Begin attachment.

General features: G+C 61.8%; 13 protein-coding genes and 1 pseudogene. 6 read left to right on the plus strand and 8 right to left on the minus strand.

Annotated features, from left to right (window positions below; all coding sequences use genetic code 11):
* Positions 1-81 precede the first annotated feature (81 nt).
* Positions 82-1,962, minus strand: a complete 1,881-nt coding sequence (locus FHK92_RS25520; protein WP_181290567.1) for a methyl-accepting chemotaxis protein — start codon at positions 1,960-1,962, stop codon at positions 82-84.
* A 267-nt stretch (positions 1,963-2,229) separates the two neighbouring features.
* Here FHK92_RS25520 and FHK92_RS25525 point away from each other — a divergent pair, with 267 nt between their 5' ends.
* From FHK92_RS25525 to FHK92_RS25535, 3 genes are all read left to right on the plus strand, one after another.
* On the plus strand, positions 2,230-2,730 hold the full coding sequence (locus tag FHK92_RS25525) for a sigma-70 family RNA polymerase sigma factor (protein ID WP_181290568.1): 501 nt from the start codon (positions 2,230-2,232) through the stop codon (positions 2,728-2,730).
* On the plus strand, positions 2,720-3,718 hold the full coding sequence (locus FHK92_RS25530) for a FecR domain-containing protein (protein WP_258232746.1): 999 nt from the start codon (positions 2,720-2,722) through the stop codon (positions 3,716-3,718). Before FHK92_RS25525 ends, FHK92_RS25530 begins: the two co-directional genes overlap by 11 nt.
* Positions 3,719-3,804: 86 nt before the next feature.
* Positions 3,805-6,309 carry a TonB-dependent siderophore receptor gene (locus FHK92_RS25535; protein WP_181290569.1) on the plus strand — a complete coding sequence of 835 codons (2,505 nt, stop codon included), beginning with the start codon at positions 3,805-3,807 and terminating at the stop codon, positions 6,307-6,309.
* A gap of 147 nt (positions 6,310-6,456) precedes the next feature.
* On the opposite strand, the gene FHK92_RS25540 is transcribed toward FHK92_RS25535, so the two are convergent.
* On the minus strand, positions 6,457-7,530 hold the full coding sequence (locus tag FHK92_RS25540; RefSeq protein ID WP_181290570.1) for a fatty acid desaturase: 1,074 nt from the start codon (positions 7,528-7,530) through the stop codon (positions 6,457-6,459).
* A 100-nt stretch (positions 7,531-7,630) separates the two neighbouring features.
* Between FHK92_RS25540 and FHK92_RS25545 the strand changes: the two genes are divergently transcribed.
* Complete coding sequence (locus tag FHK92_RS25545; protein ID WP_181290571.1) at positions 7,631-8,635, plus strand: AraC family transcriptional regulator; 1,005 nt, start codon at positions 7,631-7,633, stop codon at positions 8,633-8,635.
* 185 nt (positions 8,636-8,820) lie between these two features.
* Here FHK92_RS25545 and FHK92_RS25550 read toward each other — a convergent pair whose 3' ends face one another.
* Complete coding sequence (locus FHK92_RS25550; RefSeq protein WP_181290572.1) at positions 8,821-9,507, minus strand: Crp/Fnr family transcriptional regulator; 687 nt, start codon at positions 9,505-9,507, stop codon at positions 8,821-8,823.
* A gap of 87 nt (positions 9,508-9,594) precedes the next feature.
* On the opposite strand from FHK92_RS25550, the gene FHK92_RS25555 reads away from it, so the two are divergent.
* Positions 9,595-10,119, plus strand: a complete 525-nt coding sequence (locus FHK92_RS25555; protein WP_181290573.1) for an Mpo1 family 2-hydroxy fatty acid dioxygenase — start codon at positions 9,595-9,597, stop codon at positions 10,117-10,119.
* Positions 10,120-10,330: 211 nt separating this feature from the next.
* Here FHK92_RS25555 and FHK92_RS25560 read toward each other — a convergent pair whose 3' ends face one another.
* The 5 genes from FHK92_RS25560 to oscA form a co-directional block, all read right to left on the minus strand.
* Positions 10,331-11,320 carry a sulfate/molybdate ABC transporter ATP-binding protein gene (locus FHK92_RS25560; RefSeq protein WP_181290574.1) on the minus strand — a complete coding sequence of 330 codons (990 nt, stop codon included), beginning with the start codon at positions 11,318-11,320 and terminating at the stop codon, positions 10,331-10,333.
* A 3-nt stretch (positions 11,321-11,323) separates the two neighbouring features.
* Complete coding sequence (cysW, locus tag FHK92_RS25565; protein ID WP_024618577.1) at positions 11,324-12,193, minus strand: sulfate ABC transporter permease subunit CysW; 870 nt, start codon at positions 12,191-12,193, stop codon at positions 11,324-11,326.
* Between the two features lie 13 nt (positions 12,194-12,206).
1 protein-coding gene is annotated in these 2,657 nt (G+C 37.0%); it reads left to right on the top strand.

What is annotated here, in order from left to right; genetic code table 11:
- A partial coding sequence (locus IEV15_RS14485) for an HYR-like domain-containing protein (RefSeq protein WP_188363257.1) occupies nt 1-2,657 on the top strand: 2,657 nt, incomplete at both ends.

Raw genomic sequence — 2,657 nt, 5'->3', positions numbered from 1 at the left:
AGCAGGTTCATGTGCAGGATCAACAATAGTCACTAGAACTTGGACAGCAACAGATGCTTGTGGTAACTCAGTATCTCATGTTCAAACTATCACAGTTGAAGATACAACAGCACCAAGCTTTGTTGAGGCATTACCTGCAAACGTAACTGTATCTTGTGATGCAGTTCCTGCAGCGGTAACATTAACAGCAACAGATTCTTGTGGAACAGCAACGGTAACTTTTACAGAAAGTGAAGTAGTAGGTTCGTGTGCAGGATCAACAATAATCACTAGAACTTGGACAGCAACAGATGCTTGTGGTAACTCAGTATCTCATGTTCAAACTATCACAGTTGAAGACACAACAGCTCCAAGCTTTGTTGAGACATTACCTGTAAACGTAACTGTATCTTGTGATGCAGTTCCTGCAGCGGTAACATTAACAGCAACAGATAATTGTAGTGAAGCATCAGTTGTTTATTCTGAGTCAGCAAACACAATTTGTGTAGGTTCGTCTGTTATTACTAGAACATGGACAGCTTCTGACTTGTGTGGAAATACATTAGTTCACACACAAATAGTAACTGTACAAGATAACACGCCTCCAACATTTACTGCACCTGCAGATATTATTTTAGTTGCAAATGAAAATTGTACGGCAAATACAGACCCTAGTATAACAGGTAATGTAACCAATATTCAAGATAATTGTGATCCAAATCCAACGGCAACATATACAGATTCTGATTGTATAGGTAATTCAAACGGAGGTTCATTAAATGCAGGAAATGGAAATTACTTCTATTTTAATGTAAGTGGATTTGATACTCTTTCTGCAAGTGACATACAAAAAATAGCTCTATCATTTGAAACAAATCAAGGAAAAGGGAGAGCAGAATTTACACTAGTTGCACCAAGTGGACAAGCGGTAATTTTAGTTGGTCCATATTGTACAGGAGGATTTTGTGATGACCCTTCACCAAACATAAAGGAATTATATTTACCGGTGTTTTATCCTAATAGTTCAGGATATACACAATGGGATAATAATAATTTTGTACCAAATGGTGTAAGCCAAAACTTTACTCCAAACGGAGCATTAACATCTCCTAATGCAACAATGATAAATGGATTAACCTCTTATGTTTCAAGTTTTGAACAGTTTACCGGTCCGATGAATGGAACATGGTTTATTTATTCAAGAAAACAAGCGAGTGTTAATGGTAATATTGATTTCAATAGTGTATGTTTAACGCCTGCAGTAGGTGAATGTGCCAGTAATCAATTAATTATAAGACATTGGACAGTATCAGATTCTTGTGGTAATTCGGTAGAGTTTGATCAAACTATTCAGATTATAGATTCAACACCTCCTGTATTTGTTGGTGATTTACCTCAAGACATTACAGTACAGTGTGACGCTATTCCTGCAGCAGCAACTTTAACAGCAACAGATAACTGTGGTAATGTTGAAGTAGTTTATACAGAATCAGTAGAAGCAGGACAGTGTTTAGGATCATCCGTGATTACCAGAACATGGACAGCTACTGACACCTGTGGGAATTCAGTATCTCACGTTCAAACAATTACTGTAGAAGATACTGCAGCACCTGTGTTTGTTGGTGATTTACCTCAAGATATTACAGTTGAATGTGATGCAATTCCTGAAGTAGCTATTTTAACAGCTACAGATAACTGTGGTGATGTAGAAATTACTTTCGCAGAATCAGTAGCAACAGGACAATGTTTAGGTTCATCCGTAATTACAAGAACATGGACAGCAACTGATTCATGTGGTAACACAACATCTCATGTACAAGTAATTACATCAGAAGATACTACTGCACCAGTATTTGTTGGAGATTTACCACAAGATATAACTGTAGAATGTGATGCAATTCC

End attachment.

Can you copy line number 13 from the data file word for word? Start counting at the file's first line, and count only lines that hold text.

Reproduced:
* On the opposite strand, the gene FHK92_RS25540 is transcribed toward FHK92_RS25535, so the two are convergent.